Road Trip: Citizen of the World

As I've discussed before, our program really combines two different experiences: study abroad (or, more accurately in our case, study away) and internships. Study abroad has obvious benefits for students in terms of expanding worldviews, experiencing cultures firsthand to increase understanding, and providing opportunities for shifting perspective from what one always knew. Certainly, the latter was what was most affecting about my time abroad: taken outside of my normal context of college, I thought differently about my own perspective and my future goals. 

 I love flags.

I love flags.

One of the possible benefits for colleges and their students who do not go abroad is the hope that, when students return from being abroad, their experiences will infuse a sense of global understanding across campus: that their experience will help to "internationalize" the campus. I cannot speak to whether this acculturation through osmosis actually happens, but the other way to produce this effect is to bring actual international students on campus. It is of course not all that easy to do: there must be something to attract international students to come to (and stay on) campus. 

Well, it seems like Lynn University has found a way to do that, because I have never been around such an international campus--especially at a school of its size. Walking around campus, eating in the dining call, looking at faces in classrooms, I was struck by how diverse a place it was. I was constantly hearing different languages (most of which I could place, but several I could not).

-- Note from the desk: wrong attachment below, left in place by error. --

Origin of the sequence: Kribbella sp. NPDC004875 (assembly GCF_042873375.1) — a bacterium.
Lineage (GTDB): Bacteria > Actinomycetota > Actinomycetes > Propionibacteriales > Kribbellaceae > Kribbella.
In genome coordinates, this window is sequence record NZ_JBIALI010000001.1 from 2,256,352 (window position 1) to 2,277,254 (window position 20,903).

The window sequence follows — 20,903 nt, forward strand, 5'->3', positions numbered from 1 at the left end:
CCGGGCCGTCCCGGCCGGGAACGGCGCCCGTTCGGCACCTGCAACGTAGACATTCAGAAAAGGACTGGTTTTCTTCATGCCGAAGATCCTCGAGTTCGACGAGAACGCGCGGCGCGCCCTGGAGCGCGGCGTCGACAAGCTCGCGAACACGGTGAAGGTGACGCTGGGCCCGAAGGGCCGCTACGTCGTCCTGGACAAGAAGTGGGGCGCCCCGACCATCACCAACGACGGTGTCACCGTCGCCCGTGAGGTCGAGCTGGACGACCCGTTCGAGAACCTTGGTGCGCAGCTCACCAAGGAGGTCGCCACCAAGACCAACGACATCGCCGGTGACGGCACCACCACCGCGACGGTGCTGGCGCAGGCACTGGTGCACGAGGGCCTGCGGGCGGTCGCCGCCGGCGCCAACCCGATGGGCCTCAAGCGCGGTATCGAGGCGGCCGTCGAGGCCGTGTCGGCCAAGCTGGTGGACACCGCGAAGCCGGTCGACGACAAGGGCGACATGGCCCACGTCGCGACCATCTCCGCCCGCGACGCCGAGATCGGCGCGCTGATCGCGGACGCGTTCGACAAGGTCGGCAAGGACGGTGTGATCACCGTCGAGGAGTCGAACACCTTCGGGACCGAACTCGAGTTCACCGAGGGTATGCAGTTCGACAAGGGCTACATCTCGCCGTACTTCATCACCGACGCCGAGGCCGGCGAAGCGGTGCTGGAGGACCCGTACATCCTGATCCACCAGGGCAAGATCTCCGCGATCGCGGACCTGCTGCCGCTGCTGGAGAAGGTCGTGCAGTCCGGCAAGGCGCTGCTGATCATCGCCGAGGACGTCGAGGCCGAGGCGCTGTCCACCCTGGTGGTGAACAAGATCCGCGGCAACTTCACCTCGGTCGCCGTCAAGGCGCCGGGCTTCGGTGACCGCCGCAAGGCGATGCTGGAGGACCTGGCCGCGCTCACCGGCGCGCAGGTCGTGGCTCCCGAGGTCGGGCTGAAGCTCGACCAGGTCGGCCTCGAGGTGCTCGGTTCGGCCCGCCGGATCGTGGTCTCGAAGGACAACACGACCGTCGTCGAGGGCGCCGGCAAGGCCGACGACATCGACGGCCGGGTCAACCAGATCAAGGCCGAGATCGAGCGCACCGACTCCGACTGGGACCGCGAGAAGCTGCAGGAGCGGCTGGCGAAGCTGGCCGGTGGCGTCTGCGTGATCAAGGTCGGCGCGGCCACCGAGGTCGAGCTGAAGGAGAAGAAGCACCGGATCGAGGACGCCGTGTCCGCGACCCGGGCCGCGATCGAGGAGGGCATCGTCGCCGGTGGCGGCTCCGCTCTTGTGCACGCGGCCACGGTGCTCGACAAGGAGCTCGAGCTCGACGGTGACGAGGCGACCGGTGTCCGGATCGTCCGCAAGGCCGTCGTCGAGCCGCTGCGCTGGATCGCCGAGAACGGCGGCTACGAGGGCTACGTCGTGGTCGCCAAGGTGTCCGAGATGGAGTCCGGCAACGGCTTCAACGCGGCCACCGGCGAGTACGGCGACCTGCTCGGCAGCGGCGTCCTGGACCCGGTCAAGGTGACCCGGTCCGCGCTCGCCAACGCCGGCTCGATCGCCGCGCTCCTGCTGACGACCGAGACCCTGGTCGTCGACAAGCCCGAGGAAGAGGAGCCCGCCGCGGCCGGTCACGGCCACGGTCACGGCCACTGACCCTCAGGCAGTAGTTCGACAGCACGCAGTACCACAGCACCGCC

Lynn University has a butterfly garden. Yep.

Lynn University has a butterfly garden. Yep.

The question is--and one which I didn't really ask--was how they do it. I assume that the allure of Florida is one reason, but there are many schools in Florida. I doubt the butterfly garden is a huge selling point, though it should be. I think one reason is its diverse curriculum, one that responds to the area around it but also looks beyond its borders. I think another might also be as simple as word of mouth, or perhaps that, if you are an international student visiting Lynn, you will see and hear people like you: maybe not like you exactly, but people who are not American. It's hard to be a trailblazer or an infinitesimal minority; I think sometimes it can feel like that for international students, who already have enough barriers to contend with when studying here. Thus, Lynn probably took some extra care to ensure that those first intenrational students felt at home and got a good education, and it has grown from there. 

Whatever the reason, it's a pretty special place...even if it was ridiculously hot (by all accounts, not just by this Northerner).